By Teresa Lloyd, CEO, Maritime Industry Australia

MIAL has not fallen into complacency, as others may have, that the long period we have just enjoyed of limited border closures would continue. We note that the federal budget assumes there will be frequent and ongoing closures over the coming year. Every border closure causes disruption to our national maritime industry.

We have long since given up on any meaningful consistency between the states/territory and remain perplexed that such arrangements were possible for freight and logistics workers, who have far more exposure to the community, but not for maritime workers.

The issues

There are, however, several issues that we request be raised to national cabinet level for resolution.

  1. Domestic Australian maritime workers should never be placed in hotel quarantine with returning international travellers. Such hotels clearly pose risks to those who are held within them and the risk profile of our professional crews from states/locations with few cases does not justify exposing them to such risk – crew hotels are used in some states and should be universally acceptable.
  2. Vessels and seafarers working in dedicated trade/work around the Australian coast should be treated as “Australian” regardless of their flag or nationality. The following would apply:
    1. All seafarers working in these trades can obtain a vaccine in Australia.
    1. Shoreside workers can come and go from these ships without limitation.
    1. Incoming international seafarers joining these ships are required to undertake full 14-day hotel quarantine.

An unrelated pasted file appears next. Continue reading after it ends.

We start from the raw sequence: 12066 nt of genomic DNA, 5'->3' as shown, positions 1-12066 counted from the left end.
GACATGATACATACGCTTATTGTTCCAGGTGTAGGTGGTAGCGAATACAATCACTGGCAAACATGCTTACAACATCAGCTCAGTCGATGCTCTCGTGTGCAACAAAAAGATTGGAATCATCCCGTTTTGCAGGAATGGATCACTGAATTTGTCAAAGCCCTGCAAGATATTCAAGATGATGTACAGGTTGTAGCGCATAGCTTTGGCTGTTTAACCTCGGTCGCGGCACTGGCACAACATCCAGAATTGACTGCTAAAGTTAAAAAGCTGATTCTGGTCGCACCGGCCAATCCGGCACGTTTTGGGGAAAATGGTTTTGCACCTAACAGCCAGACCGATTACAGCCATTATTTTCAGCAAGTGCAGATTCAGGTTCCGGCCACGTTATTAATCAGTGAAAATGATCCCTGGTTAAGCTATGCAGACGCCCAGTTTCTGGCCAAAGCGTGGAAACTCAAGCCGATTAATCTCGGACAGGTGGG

3. Domestic Australian maritime workers must be permitted to cross borders. Undertaking quarantine when travelling from areas of heightened risk is a substantial, but acceptable burden, however being forbidden from entering a state to go to work or return home from work is unacceptable. This is fundamental to the idea that maritime workers are key or critical workers. The government position that not declaring maritime workers as such doesn’t matter because the Australian approach delivers the same outcome is simply not true. The distress and hardship on those being quarantined as they move to and from work is real.
  4. International seafarers arrive via air to undertake crew change to be admitted above in the incoming passenger cap in each state/territory as a matter of course, not as an exception.
  5. As soon as vaccine availability allows, Australia should undertake vaccination of as many foreign seafarers visiting Australia as practically possible in order to protect our shoreside workers and to ensure the ships can service Australia as required (i.e. not be turned away by a state due to a COVID case on board). There are obvious humanitarian benefits to the individual seafarers. Given increasing levels of controls being placed on the industry to manage the “holes in the maritime border”, addressing these issues is quite urgent from industry’s perspective – and clearly from the states that are taking action to manage the risk by imposing further measures. Victoria already imposes surveillance testing on port workers and NSW and WA are both very close to imposing surveillance testing and/or other restrictive measures on border workers – something which is a huge impost to business and the workers affected.

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There are other issues outside of National Cabinet that we will continue to pursue directly with the agencies involved, such as the re-emergence of delays in visa processing times which we will take up directly with Home Affairs.

In the west

Finally, MIAL raises the issue of the treatment of ships with COVID-positive cases on board by Western Australia as a particular point of concern. The effect of this behaviour is that ships that recently crew change are deemed toxic to the Australian market – and thus are effectively untouchable for charterers servicing our trades.

This has two impacts. For charterers, it pushes the price of ships up as the number of ships available decreases. And for shipowners – who understandably want their ships to be chartered – it acts as a very real disincentive to undertake a crew change, thus putting pressure on crews to stay on board longer.

These outcomes are both nationally and internationally significant in very negative ways and MIAL calls on Western Australia to moderate their response to such occurrences.

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